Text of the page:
The Divided Community Project is housed at The Ohio State University Moritz College of Law. Grande Lum, who joined the Project in 2016 after stepping down as Director, Community Relations Service in the U.S. Department of Justice, serves as Director. William Froehlich, Langdon Fellow in Dispute Resolution at the Ohio State University Moritz College of Law, serves as Associate Director. The Project’s steering committee members, participants at the April 2015 and November 2016 events, and the Project’s law student contributors are described below.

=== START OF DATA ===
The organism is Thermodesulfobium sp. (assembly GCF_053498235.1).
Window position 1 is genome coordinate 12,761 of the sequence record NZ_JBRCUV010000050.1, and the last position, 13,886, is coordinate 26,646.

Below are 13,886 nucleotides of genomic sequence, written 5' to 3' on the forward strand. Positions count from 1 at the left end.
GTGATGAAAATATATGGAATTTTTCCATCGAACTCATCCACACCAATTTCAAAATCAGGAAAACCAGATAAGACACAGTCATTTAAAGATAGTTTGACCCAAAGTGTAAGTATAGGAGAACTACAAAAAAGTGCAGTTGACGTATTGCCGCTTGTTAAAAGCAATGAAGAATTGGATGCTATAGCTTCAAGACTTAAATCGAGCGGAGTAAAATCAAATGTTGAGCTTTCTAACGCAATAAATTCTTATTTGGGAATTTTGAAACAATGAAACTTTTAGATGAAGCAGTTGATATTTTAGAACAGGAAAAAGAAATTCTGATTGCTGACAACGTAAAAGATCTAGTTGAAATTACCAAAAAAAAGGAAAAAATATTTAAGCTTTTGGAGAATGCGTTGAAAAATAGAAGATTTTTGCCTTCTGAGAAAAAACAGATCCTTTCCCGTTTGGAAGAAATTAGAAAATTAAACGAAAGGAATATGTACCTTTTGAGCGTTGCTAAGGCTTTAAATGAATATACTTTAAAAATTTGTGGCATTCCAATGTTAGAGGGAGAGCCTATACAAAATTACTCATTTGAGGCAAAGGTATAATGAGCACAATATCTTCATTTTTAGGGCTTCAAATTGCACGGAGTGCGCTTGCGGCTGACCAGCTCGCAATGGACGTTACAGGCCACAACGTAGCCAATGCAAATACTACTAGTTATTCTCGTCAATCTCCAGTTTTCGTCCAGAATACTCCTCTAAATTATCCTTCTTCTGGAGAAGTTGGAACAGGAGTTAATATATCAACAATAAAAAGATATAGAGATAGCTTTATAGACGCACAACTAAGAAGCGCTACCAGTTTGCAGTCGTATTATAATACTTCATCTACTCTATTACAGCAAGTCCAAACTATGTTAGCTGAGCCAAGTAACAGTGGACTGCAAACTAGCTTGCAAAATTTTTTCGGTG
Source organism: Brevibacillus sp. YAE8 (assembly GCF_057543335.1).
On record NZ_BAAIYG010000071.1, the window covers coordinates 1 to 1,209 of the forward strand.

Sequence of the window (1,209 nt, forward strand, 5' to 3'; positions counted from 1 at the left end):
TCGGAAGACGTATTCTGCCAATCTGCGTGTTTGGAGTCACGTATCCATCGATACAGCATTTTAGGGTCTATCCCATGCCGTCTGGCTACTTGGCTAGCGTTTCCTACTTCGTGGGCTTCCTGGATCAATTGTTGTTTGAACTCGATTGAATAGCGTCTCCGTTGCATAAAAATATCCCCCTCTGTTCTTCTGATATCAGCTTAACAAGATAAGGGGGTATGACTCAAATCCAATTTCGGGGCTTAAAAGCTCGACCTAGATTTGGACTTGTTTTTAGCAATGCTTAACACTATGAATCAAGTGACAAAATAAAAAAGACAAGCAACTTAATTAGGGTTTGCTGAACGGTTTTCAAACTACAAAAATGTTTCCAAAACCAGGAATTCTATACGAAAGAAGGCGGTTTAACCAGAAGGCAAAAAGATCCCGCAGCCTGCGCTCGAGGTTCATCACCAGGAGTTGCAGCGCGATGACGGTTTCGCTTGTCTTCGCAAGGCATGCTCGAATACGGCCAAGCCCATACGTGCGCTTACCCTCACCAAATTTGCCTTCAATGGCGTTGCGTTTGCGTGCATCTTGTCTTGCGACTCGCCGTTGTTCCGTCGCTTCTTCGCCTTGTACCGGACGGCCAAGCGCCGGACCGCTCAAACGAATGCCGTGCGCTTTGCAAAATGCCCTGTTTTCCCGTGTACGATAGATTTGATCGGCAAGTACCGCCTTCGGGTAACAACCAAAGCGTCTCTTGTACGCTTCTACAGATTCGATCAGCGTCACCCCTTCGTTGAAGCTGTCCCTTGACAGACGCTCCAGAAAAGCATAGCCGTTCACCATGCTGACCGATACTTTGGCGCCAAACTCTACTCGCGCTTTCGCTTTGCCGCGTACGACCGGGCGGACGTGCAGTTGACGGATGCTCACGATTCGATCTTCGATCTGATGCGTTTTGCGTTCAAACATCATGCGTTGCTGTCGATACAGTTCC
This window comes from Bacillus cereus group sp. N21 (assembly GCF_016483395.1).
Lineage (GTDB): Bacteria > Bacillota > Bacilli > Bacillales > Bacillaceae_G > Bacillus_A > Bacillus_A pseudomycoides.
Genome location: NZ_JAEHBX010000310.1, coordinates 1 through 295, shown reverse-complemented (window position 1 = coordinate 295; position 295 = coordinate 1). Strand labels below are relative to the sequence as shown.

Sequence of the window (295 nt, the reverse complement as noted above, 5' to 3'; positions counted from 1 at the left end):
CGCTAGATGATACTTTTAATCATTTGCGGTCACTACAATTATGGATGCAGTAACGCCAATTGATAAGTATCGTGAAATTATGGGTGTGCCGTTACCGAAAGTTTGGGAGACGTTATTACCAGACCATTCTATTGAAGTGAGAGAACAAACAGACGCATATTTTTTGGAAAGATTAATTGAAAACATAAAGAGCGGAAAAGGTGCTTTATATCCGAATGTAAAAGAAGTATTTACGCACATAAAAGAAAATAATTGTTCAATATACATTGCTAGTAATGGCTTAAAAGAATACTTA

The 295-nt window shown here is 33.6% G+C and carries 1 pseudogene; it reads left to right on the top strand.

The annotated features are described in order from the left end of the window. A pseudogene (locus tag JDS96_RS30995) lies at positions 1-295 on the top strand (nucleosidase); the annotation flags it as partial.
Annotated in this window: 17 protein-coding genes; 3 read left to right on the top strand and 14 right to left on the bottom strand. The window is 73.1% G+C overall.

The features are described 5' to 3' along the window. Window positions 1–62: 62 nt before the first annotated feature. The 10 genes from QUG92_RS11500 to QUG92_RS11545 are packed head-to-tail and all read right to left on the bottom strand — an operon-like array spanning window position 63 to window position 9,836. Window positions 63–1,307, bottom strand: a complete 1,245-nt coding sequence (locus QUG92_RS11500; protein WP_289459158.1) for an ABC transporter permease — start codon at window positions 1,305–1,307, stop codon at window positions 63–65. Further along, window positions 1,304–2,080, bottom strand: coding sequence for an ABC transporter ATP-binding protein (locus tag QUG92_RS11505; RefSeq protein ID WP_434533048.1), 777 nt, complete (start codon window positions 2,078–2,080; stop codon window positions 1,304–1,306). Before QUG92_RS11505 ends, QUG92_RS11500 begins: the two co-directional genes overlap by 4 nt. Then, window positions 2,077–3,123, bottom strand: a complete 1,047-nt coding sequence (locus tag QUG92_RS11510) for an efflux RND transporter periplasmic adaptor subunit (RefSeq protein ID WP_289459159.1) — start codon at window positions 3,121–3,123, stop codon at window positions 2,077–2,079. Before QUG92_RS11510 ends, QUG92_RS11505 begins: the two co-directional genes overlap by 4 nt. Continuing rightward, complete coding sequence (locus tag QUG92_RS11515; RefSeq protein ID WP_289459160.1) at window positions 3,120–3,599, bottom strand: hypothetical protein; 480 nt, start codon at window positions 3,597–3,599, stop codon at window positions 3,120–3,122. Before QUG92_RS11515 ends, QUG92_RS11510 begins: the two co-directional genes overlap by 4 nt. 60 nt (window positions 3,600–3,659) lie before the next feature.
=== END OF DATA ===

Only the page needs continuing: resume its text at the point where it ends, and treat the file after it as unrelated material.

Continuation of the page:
• Nancy Rogers, Professor Emeritus, The Ohio State University Moritz College of Law, and former Ohio Attorney General • Josh Stulberg, Moritz Chair in Alternative Dispute Resolution, The Ohio State University Moritz College of Law, and mediator in community conflicts • Chris Carlson, public policy mediator and Chief Advisor, Policy Consensus Initiative. Susan Carpenter, mediator in community conflicts, trainer and co-author of Mediating Public Disputes. • Sarah Cole, the John W. Bricker Professor of Law at The Ohio State University Moritz College, where she also serves as Director of the Program on Dispute Resolution and regularly serves as a mediator and arbitrator. • Michael Lewis, a mediator, arbitrator, ombudsman, court monitor and special master with JAMS’ Washington, DC Resolution Center. • Craig McEwen, Daniel J. Fayerweather Professor of Sociology and Political Science Emeritus, Bowdoin College and contributor to research on mediation. • Andrew Thomas, mediator in community conflicts and Community Relations and Neighborhood Engagement Director, City of Sanford, Florida. • Sarah Rubin, Program Manager, Public Engagement, California Institute for Local Government.